Remembering the lost honors life and comforts those left behind
Remembering the lost honors life and comforts those left behind. I have been a follower of Christ since age seven and grew up in a Christian home. A pastor's daughter, then a pastor’s wife. Worship pastor, choir director, children’s minister, and all around whatever was needed, might be a sentence on my resume.
For a few years as I finished my Christian Counseling degree I was blessed to work at a large church offering biblical instruction and care to those struggling to find hope. Walking the road with fellow believers as they experienced the tribulation Jesus mentioned in John 16:33 was a privilege. I did not take it lightly. Courageous and unbelievably brave is how I would describe the ones reaching out and sitting with a stranger trying to find words to express deep hurt and loss.
Early on while living for the Lord, in my twenties, I stood beside a mother peering into the casket of her little one. It didn’t take me long to realize I did not have an answer to the questions bubbling up from the heart of the one carrying the loss.There were no words then and there are no words now to erase this level of pain.
My Dad taught me by example to fill up with God’s goodness in the secret place and then just being with someone grieving will be enough. Because it is never by our power that healing takes place. It is through the power within us that reaches out and touches the heart of another that God comforts the brokenhearted and binds their wounds.
I love people and my heart tends to reach out to the broken and hopeless to plant seeds of truth; because I firmly believe the Father has the answer. Then and now my Savior is faithful. But there are days I am reminded of his constant hand upon the lives of so many at a deeper level.
September 11 has rolled around again. Sixteen years since that horrible day of death and destruction. So many affected. Praying and thinking about that day, I want to take this opportunity to honor each life and comfort those left behind.
“I have told you all this so that you may have peace in me. Here on earth you will have many trials and sorrows. But take heart, because I have overcome the world."
We will have trials. Sorrow will seek us out and settle into life. But one thing I have learned while crying with others and offering a listening ear and prayer is that God supernaturally transforms hurt into hope and tears into treasures. When his hand reaches out he takes the cries from within, he gently holds them, tucks them in a bottle and writes each detail down.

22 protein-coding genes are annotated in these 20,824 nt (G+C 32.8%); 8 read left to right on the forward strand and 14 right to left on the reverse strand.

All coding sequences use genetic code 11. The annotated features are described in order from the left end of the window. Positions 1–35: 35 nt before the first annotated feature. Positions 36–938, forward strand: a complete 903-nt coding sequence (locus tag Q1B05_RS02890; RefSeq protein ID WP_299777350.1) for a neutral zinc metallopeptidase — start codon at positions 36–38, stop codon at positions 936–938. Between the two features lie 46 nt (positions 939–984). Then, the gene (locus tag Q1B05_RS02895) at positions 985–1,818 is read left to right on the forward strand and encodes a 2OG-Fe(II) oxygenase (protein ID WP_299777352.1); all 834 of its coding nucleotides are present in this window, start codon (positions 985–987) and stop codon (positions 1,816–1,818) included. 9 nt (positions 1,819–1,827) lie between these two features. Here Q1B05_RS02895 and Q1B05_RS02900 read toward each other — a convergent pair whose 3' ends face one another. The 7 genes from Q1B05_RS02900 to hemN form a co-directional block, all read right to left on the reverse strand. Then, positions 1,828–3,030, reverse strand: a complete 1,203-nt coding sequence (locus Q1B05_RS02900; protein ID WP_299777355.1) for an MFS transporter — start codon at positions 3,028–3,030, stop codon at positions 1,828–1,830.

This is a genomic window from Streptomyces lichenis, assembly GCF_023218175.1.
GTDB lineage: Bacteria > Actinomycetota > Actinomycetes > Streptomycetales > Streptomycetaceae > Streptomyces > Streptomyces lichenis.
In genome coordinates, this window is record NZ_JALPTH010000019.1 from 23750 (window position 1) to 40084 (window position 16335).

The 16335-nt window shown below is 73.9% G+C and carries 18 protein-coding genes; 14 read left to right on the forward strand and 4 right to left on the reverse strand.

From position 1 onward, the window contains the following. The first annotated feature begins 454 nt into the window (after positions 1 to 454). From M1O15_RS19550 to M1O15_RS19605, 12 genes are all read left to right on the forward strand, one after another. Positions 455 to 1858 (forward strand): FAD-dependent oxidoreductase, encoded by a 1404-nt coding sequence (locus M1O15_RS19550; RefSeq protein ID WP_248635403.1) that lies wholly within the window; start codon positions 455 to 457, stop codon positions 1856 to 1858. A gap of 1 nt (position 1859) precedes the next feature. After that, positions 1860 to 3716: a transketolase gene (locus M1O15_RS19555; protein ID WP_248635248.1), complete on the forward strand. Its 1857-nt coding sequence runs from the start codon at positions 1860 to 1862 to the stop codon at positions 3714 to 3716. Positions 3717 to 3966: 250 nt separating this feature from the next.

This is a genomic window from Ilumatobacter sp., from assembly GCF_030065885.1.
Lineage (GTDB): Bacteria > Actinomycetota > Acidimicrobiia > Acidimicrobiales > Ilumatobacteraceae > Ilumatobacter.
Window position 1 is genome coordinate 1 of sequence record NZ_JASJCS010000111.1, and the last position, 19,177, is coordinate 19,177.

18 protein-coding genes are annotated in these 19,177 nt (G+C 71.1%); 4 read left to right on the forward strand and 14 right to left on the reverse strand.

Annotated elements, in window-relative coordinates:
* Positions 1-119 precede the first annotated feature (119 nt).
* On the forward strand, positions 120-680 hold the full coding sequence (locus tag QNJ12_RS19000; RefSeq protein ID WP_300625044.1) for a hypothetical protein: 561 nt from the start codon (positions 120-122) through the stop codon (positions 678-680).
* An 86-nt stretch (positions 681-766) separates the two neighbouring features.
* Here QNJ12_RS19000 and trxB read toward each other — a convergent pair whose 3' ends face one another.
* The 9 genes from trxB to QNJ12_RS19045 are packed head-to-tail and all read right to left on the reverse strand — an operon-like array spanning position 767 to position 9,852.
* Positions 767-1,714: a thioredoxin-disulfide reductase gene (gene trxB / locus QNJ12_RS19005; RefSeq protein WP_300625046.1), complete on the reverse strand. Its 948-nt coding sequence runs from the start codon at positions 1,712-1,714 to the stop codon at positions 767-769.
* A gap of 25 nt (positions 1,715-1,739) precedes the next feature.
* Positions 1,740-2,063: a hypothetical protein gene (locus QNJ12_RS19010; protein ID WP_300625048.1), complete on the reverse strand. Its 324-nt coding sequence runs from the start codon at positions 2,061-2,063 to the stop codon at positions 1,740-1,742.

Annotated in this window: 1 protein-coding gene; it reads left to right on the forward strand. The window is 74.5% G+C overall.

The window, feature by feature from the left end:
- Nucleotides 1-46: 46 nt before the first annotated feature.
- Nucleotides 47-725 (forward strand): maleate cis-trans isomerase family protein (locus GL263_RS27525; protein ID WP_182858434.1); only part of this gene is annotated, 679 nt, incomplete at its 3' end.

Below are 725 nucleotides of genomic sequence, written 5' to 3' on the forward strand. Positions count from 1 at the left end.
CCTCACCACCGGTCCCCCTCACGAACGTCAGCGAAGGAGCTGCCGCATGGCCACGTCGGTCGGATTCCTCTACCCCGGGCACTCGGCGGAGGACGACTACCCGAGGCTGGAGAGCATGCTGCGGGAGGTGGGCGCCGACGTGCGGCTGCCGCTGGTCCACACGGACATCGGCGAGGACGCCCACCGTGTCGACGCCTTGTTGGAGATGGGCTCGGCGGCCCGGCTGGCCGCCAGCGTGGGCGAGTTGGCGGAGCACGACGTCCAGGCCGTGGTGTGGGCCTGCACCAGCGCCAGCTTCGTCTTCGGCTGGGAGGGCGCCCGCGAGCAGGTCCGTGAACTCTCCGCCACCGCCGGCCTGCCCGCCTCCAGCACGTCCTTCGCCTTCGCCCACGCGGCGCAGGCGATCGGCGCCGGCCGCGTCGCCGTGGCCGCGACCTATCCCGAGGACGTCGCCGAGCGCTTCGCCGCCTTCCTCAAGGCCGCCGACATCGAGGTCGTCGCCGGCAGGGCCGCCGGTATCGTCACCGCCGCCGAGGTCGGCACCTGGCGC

Share each other's burdens, and in this way
obey the law of Christ.
Because of God's great power we never need to shy away from the process of grieving. With confidence in the resurrection power within us, we can reach out. Say hello. Listen. Pray. Send cards. Serve with love. We can remember because the Father in heaven never forgets.
Remembering those lost on that horrific day releases honor and restores hope.
Time is not the same for a person who has lost a loved one. It has been sixteen years and this may mirror a long time to a person who watched it happen but to those with empty spots it feels like yesterday.
You keep track of all my sorrows. You have collected all my tears in your bottle. You have recorded each one in your book. Psalm 56:8
God has a supernatural way of binding our wounds and turning our sorrows into comfort. His compassion releases care as we interact with each other and weep with those who weep.
Lord, you know the hopes of the helpless. Surely you will hear their cries and comfort them.
As the body of Christ, we show God's miraculous healing power as we stop to share the heavy load. Praying for each other while bearing each other's burdens manifests the beauty, compassion, and kindness of God.
What happened sixteen years ago was horrific but it did not erase the hope found in a good Father who works through the hands of faithful friends. May we as a nation stop to remember and reach out, embracing the process while helping carry someone else's load.
September 11, 2001
Honored and remembered